New Computing Approach May Save At-Risk Carnival Costume Making Tradition

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Costumes in the annual Trinidad and Tobago Carnival often inspire awe because of their extravagance, flamboyancy, and — for some dancing sculptures — their size.

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Some costumes are so large and expansive, it makes the person wearing them appear as if they are carrying an unbelievably heavy load on their shoulders. Built on techniques in the traditional craft of wire-bending, these costumes and dancing sculptures are dynamic and performative and decorated with painted textiles, feathers, and beads.

Wire-bending has been a traditional method of constructing costumes for the Trinidad and Tobago Carnival since the 1930s, but Vernelle A.A. Noel, a joint professor with the School of Interactive Computing in the College of Computing and School of Architecture in the College of Design, has been conducting research on this at-risk practice.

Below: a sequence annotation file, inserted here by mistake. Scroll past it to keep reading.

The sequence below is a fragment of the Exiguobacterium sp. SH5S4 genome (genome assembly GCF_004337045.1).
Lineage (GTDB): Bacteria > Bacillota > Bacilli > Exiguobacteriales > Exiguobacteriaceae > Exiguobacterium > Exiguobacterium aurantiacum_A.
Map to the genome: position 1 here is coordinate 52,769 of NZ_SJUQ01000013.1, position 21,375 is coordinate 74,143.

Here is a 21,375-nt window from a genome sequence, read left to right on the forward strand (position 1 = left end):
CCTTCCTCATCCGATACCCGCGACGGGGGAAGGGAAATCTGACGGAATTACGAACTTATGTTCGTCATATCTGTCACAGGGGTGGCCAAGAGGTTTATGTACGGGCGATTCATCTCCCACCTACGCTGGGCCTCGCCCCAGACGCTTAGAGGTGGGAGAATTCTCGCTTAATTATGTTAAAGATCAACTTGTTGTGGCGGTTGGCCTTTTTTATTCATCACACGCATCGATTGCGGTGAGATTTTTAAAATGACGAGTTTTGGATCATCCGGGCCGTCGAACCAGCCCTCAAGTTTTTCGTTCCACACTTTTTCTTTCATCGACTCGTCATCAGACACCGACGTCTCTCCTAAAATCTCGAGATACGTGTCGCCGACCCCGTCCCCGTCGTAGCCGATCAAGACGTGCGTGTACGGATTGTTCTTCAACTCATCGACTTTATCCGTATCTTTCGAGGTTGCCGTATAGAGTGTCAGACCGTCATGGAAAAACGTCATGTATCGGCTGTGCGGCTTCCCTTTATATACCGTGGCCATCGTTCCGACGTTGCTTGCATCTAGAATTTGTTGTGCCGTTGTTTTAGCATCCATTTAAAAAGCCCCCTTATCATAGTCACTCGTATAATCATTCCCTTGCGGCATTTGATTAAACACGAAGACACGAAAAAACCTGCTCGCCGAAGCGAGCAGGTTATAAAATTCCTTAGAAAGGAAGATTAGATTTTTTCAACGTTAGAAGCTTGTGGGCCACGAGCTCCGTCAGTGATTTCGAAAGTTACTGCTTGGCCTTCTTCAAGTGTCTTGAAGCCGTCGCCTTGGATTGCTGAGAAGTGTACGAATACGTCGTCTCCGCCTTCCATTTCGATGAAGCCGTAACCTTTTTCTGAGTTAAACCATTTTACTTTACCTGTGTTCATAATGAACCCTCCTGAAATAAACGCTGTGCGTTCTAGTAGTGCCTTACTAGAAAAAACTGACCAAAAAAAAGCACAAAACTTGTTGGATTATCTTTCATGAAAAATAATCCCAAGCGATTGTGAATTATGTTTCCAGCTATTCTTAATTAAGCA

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  • Created By: Georgia Parmelee
  • Workflow Status: Published
  • Created On: Nov 29, 2022 - 1:45pm
  • Last Updated: Nov 29, 2022 - 1:45pm